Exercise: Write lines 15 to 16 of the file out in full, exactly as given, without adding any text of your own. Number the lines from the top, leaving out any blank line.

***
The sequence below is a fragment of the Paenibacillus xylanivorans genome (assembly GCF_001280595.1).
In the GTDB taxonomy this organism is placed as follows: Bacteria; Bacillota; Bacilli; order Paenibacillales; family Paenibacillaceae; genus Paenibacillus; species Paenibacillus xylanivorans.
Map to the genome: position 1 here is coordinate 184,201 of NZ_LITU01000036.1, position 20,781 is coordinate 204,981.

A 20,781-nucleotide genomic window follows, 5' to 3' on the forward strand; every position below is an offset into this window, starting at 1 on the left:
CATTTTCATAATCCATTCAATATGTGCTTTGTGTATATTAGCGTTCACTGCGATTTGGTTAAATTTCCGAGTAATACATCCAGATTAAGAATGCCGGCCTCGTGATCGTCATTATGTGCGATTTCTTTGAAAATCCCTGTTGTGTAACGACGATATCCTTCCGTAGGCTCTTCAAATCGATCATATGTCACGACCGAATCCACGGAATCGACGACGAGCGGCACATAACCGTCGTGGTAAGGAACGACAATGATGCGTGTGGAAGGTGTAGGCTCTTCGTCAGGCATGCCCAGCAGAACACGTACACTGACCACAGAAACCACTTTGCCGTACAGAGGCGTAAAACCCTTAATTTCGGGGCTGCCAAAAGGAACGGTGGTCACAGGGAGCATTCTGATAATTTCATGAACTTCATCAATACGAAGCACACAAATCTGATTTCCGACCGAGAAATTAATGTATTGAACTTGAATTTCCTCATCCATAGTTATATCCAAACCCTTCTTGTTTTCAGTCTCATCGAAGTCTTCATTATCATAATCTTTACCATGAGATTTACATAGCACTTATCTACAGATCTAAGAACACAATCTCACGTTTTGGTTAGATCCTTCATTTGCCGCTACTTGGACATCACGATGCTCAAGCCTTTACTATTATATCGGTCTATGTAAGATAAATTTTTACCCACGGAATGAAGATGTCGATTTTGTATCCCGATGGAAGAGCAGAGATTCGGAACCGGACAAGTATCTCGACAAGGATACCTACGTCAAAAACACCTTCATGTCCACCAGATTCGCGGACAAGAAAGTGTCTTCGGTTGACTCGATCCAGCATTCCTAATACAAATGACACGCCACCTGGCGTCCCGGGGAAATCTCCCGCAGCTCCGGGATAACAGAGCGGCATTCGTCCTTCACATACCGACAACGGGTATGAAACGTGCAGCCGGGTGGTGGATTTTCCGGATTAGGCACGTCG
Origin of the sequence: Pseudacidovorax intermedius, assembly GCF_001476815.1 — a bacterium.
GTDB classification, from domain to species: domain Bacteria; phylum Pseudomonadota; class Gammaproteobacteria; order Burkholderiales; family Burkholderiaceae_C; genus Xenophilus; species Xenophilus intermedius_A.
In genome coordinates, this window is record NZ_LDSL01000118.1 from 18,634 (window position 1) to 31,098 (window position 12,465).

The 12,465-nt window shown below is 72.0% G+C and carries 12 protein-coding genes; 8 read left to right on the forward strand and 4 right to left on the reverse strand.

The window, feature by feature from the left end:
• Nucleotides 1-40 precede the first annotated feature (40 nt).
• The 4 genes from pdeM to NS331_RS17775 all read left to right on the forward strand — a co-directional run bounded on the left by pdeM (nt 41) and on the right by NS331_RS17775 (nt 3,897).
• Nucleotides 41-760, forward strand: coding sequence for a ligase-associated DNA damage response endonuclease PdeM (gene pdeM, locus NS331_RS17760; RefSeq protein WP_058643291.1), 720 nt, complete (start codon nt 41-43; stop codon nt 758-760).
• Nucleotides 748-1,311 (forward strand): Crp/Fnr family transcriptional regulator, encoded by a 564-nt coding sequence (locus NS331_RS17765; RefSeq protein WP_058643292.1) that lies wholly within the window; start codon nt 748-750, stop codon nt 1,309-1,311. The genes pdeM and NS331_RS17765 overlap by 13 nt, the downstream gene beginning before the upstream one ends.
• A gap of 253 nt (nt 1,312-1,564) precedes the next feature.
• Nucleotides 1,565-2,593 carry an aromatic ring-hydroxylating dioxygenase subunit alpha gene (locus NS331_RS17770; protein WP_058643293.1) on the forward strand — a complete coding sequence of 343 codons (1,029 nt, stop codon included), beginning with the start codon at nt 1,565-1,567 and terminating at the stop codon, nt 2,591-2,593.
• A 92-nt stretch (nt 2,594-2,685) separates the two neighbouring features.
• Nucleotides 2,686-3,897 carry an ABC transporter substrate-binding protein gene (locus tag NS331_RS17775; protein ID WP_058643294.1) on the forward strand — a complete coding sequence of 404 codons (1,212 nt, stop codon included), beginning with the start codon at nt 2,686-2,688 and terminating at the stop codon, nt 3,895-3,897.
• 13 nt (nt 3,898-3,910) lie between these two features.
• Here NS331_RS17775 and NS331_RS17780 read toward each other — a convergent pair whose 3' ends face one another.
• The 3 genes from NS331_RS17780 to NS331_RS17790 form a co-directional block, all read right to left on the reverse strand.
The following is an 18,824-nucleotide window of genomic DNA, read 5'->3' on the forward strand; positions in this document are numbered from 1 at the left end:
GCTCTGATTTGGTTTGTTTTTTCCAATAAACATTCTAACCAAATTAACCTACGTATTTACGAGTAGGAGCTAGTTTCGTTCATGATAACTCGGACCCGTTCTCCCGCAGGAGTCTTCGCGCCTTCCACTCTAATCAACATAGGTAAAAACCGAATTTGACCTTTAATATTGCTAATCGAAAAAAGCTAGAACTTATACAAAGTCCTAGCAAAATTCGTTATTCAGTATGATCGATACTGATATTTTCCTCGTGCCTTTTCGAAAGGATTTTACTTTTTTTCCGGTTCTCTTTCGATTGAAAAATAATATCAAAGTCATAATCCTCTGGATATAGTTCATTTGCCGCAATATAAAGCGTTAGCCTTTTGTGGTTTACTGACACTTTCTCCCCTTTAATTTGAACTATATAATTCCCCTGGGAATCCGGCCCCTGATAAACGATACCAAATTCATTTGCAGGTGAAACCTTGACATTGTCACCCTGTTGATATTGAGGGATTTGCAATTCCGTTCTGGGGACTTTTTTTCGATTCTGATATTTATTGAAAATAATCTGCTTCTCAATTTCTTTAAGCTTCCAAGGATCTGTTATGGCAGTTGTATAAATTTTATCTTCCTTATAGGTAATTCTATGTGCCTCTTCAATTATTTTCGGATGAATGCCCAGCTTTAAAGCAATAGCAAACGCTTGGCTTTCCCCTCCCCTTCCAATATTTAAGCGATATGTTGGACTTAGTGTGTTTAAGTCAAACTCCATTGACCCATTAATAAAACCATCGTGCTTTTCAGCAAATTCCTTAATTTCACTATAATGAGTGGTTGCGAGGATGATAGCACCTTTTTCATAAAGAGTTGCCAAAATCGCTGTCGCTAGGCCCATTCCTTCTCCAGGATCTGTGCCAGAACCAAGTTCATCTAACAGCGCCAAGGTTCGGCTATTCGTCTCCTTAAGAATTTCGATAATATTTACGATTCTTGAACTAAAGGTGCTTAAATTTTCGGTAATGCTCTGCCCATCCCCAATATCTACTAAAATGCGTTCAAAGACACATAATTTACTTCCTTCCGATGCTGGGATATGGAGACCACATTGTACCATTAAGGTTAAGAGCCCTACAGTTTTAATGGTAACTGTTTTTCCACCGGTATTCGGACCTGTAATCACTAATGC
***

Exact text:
• A gap of 253 nt (nt 1,312-1,564) precedes the next feature.
• Nucleotides 1,565-2,593 carry an aromatic ring-hydroxylating dioxygenase subunit alpha gene (locus NS331_RS17770; protein WP_058643293.1) on the forward strand — a complete coding sequence of 343 codons (1,029 nt, stop codon included), beginning with the start codon at nt 1,565-1,567 and terminating at the stop codon, nt 2,591-2,593.